- And government mobility — and how to do that effectively.
All that ahead..
But after the break… we start with the stories that impact your life for Pi Day — Wednesday the 14th of March, 2012… your government world in 120-seconds…
03.07.2012 DorobekINSIDER: Leading the Recovery Board; our information diet; and bosses trading places
Today on GovLoop INsights’ DorobekINSIDER:
- There is a new chief watchdog at the Recovery, Accountability and Transparency Board. It’s a visible job. She takes over from Earl Devaney. And she has a tough task leading an organization that could sunset is a little over a year. We’ll introduce you to Kathleen Tighe later in the program.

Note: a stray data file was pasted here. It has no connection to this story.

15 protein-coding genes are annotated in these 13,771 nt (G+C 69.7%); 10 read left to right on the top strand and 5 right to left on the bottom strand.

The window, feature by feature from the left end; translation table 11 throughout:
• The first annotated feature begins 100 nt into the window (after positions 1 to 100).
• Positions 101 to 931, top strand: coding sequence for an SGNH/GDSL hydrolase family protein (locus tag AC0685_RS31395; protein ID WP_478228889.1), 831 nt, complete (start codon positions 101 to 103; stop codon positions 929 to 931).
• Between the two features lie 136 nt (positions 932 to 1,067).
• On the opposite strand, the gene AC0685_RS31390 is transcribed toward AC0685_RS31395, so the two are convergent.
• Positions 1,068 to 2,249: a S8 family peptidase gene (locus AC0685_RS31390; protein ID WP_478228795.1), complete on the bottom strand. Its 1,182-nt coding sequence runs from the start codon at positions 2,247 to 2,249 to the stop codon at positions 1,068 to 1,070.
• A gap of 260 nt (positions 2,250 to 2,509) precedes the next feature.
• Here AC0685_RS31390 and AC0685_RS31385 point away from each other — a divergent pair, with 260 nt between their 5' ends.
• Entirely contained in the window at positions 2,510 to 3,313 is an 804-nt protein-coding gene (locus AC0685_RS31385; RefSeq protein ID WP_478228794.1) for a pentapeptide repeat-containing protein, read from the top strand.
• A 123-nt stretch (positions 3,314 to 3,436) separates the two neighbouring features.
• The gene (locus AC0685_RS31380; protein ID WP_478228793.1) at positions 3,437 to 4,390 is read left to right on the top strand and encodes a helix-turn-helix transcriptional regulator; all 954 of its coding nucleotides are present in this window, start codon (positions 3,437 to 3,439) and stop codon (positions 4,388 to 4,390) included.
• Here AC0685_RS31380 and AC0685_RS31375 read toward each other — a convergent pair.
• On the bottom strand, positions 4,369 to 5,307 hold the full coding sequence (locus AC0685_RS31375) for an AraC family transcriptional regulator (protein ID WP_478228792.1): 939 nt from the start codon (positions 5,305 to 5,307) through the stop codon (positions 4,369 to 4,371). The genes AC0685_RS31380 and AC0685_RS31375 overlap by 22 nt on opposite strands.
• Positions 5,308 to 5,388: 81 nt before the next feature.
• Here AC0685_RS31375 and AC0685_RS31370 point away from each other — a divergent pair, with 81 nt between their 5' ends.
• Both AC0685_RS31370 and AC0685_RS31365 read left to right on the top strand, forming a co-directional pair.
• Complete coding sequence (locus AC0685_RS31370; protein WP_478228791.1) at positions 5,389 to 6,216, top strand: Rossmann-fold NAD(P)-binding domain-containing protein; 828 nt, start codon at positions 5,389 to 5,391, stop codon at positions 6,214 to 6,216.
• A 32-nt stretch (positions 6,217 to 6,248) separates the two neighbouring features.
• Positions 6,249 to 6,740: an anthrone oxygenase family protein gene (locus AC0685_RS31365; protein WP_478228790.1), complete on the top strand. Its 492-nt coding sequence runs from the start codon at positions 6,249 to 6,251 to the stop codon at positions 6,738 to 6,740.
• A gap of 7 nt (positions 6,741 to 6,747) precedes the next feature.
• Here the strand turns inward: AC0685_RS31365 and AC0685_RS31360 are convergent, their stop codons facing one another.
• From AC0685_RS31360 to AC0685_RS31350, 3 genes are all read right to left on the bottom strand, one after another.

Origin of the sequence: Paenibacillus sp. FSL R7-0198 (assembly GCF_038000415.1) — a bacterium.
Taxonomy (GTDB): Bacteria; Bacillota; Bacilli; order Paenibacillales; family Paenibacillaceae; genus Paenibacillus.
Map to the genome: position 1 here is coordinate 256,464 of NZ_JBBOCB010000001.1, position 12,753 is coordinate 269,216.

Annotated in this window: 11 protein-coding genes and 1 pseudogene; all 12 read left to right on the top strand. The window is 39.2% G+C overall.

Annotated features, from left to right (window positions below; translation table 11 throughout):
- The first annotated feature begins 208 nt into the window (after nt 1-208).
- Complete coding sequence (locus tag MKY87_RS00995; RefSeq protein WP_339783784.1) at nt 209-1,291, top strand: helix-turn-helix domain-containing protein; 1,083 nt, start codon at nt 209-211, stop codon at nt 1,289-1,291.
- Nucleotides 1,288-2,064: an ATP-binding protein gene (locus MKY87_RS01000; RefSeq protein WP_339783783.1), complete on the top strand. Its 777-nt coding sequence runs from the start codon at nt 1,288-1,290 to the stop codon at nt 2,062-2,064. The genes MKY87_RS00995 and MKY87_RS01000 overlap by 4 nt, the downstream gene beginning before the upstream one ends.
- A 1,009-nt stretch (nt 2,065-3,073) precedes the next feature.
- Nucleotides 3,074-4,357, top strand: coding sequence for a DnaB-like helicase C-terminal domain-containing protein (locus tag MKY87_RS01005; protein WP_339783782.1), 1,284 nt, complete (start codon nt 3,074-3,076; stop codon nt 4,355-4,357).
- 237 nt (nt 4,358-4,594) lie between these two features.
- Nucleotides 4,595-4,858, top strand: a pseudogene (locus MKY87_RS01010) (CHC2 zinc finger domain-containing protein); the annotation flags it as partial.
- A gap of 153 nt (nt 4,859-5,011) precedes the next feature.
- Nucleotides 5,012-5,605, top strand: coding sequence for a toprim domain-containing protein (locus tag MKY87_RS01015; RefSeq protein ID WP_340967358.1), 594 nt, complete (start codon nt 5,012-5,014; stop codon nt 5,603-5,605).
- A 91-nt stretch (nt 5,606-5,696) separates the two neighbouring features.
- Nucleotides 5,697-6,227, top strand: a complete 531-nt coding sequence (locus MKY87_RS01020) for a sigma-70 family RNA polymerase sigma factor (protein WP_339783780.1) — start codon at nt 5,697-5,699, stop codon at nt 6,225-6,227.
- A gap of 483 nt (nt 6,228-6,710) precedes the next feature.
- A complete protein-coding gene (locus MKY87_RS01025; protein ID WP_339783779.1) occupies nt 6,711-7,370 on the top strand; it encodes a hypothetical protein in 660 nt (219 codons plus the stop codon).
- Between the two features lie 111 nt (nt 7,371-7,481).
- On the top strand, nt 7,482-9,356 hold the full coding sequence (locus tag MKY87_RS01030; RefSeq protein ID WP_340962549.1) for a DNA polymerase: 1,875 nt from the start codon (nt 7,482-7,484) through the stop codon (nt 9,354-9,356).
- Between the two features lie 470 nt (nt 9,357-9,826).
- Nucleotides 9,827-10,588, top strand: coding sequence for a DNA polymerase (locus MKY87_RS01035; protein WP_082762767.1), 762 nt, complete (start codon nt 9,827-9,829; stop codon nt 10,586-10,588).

- You watch what you eat, but do you watch what you read? and watch? and listen to, for that matter? and click on? We’ll talk about OUR role in defining the meadia culture out there… we’re going to talk to Clay Johnson, author of the book The Information Diet.
- And have you seen the TV show Undercover Boss? We’ll talk to a professor about the advantages of walking in somebody else’s shoes.
After the break… the stories that impact your life for Wednesday March 7th, 2012… your government world in 120-seconds…
So… day two of GovLoop Insight’s DorobekINSIDER. Thanks so much for being here.
Here is what we have for you today…
* We all remember tag — we all played it as kids. But what if the technologies of the Internet and the networked world could be brought to the game of tag. The TAG Challenge is going to be testing that concept later this month. And this challenge is being made possible by a State Department grant. You’ll learn about this innovative new program.